The world of the 1600’s in North America was one that was fraught with conflict and hardships. Many of the Native tribes at the time were at war with each other, siding with different European groups and trying to claim new territory and resources.
The Iroquois Confederation, made up of many tribes and led predominantly by the Mohawk, had become very reliant upon European goods and most especially European guns. With the introduction of these weapons, it became much easier to hunt beaver – their main source of trade and currency with which to acquire more goods. However, with more beaver being hunted more quickly, their population began to drop in Iroquois territory, and the Iroquois started looking to expand their territory to hunt more. However, they realized how much they could profit from becoming the only middle-men between the tribes of the west trading fur and the French and Dutch traders who were providing them with what they wanted. This started with bloody skirmishes, and ended up escalating into one of the bloodiest conflicts in North American History – The French and Iroquois Wars (also called the Beaver Wars). Many of the eastern tribes who surrounded them (largely Algonquin), were attacked and forced to move, turning to their European allies for help and protection. It was most certainly an uncertain and often frightening time to be alive.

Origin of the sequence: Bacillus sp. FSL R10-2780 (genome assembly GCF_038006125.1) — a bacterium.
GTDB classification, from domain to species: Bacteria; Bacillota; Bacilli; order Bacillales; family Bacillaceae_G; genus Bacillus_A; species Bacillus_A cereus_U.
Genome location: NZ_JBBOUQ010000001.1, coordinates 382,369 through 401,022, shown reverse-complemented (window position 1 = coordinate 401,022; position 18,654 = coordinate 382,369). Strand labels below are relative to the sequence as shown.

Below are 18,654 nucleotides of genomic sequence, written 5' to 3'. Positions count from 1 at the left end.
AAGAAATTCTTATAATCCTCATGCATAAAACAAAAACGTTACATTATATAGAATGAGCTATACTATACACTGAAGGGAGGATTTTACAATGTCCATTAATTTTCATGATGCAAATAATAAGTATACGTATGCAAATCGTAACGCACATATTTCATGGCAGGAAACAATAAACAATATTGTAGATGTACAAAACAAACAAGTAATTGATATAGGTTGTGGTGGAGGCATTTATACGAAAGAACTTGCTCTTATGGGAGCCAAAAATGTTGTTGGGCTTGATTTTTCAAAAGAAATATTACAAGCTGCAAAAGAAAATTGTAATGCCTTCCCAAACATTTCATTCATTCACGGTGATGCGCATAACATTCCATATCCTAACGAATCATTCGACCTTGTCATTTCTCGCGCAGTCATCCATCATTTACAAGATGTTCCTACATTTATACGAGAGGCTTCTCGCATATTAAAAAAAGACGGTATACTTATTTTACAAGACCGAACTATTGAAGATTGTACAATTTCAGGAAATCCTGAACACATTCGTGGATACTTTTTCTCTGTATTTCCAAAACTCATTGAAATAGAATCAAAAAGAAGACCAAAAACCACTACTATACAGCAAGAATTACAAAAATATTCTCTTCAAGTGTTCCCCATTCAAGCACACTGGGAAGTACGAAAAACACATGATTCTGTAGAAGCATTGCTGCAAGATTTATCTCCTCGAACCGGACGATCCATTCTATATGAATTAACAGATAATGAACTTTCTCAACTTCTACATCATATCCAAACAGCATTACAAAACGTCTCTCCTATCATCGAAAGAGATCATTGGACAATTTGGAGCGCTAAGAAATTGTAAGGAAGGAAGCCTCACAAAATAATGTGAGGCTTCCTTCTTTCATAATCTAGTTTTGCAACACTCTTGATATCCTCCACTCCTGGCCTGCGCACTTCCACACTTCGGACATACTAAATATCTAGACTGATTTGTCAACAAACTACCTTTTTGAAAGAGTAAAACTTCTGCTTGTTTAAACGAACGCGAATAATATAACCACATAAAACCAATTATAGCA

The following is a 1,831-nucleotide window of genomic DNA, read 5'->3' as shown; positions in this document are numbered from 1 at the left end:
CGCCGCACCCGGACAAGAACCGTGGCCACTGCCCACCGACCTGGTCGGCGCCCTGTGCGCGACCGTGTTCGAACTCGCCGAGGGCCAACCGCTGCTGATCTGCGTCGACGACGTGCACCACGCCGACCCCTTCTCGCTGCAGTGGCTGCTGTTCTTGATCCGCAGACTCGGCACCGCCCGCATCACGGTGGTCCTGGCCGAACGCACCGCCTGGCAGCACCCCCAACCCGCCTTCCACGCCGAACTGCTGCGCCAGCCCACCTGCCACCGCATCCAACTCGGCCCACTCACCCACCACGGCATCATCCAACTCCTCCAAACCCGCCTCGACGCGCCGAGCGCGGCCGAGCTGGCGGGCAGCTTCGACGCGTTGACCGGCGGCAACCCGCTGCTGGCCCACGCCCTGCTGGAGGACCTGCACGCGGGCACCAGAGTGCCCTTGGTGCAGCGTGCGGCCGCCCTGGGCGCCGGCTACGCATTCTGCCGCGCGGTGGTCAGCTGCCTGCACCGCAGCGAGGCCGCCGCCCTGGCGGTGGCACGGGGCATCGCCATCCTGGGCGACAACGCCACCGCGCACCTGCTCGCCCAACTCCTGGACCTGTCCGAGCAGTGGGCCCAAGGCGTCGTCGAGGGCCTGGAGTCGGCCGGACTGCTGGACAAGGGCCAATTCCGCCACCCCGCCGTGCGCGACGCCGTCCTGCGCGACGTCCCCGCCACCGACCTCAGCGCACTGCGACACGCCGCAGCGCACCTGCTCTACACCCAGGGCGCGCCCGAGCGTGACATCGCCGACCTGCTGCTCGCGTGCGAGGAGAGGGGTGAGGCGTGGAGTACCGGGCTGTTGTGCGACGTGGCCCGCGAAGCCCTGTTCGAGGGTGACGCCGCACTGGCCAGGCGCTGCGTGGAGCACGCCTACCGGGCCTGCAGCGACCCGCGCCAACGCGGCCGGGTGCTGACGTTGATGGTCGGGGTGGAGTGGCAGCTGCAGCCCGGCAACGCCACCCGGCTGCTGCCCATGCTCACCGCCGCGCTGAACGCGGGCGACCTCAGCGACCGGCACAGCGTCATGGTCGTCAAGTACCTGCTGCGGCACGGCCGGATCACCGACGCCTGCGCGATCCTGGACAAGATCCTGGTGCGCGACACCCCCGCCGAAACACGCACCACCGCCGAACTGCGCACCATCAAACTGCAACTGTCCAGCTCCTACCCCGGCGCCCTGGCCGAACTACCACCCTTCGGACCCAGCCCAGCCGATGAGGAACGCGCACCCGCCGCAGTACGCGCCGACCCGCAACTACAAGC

The Weskarani band of the Algonquin during this tumultuous time started out in the heart of the Laurentians. They too were affected by the many conflicts. Some of the Weskarani people had converted to Christianity and decided to leave the main group to seek more safety living near the large garrisons and Christian missions at Ville Marie and Trois-Rivieres. Those who made this decision were likely glad of it when they saw how things played out for their people over the progression of the war.
In 1652, the Iroquois launched a massive offensive against the under-armed and ill-prepared Weskarani people. They were forced to flee, and in the process of fleeing, many were hunted down and mercilessly slaughtered. Only a few survived and fled to shelter with the rest of their band in the Ville Marie and Trois Rivieres area. Fortunately, Marie Miteouamegoukoue was already there with her family. The most of the families who had converted to Christianity and were very devout had previously made the decision to move closer to the fort and the priests. Thankfully, they avoided this horrible tragedy that befell those who did not leave. Marie must have felt an extra sense of security knowing that the French garrison was close enough for protection. She was comfortable enough that she married, a man named Assababich (there are several spellings for this name, we will use this one here), and together they had two children.